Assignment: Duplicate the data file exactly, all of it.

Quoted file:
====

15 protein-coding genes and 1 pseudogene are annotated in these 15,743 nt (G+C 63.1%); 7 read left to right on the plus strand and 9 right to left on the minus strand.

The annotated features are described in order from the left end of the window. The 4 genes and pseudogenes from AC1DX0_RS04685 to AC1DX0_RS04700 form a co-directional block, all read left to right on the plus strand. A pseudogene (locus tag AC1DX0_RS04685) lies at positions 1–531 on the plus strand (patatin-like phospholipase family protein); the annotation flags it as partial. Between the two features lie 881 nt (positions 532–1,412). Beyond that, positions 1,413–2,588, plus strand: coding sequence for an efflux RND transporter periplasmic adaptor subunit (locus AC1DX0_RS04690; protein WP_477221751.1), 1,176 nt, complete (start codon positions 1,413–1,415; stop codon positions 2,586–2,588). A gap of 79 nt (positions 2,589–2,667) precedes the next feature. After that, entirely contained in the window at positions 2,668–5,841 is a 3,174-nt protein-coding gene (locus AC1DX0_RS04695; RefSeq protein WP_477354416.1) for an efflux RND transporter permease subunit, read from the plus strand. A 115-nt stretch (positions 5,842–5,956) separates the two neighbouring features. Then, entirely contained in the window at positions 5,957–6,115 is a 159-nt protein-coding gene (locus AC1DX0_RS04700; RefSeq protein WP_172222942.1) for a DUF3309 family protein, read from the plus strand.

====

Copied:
15 protein-coding genes and 1 pseudogene are annotated in these 15,743 nt (G+C 63.1%); 7 read left to right on the plus strand and 9 right to left on the minus strand.

The annotated features are described in order from the left end of the window. The 4 genes and pseudogenes from AC1DX0_RS04685 to AC1DX0_RS04700 form a co-directional block, all read left to right on the plus strand. A pseudogene (locus tag AC1DX0_RS04685) lies at positions 1–531 on the plus strand (patatin-like phospholipase family protein); the annotation flags it as partial. Between the two features lie 881 nt (positions 532–1,412). Beyond that, positions 1,413–2,588, plus strand: coding sequence for an efflux RND transporter periplasmic adaptor subunit (locus AC1DX0_RS04690; protein WP_477221751.1), 1,176 nt, complete (start codon positions 1,413–1,415; stop codon positions 2,586–2,588). A gap of 79 nt (positions 2,589–2,667) precedes the next feature. After that, entirely contained in the window at positions 2,668–5,841 is a 3,174-nt protein-coding gene (locus AC1DX0_RS04695; RefSeq protein WP_477354416.1) for an efflux RND transporter permease subunit, read from the plus strand. A 115-nt stretch (positions 5,842–5,956) separates the two neighbouring features. Then, entirely contained in the window at positions 5,957–6,115 is a 159-nt protein-coding gene (locus AC1DX0_RS04700; RefSeq protein WP_172222942.1) for a DUF3309 family protein, read from the plus strand.